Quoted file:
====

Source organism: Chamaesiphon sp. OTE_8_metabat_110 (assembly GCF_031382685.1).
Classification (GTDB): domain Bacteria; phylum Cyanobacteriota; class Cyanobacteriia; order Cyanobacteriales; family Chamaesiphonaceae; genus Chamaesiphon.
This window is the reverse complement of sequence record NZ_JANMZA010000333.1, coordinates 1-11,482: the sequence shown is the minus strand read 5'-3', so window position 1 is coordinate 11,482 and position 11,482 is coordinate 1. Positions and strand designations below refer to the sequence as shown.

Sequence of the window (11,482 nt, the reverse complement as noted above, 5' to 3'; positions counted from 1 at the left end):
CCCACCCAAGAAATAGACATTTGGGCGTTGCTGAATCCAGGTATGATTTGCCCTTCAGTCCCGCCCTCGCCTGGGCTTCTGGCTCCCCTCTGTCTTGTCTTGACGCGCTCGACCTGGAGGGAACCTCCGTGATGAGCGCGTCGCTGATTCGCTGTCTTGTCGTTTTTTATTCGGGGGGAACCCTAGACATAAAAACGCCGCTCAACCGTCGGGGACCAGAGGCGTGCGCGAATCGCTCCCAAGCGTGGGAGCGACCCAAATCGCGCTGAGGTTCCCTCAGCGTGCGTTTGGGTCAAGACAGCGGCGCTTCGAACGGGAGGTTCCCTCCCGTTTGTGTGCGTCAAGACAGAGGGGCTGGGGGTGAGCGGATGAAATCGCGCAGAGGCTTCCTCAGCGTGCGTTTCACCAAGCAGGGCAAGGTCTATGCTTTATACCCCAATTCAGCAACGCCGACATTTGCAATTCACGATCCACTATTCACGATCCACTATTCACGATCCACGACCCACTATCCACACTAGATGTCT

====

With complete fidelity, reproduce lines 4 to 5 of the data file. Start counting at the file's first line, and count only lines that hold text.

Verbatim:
Sequence of the window (11,482 nt, the reverse complement as noted above, 5' to 3'; positions counted from 1 at the left end):
CCCACCCAAGAAATAGACATTTGGGCGTTGCTGAATCCAGGTATGATTTGCCCTTCAGTCCCGCCCTCGCCTGGGCTTCTGGCTCCCCTCTGTCTTGTCTTGACGCGCTCGACCTGGAGGGAACCTCCGTGATGAGCGCGTCGCTGATTCGCTGTCTTGTCGTTTTTTATTCGGGGGGAACCCTAGACATAAAAACGCCGCTCAACCGTCGGGGACCAGAGGCGTGCGCGAATCGCTCCCAAGCGTGGGAGCGACCCAAATCGCGCTGAGGTTCCCTCAGCGTGCGTTTGGGTCAAGACAGCGGCGCTTCGAACGGGAGGTTCCCTCCCGTTTGTGTGCGTCAAGACAGAGGGGCTGGGGGTGAGCGGATGAAATCGCGCAGAGGCTTCCTCAGCGTGCGTTTCACCAAGCAGGGCAAGGTCTATGCTTTATACCCCAATTCAGCAACGCCGACATTTGCAATTCACGATCCACTATTCACGATCCACTATTCACGATCCACGACCCACTATCCACACTAGATGTCT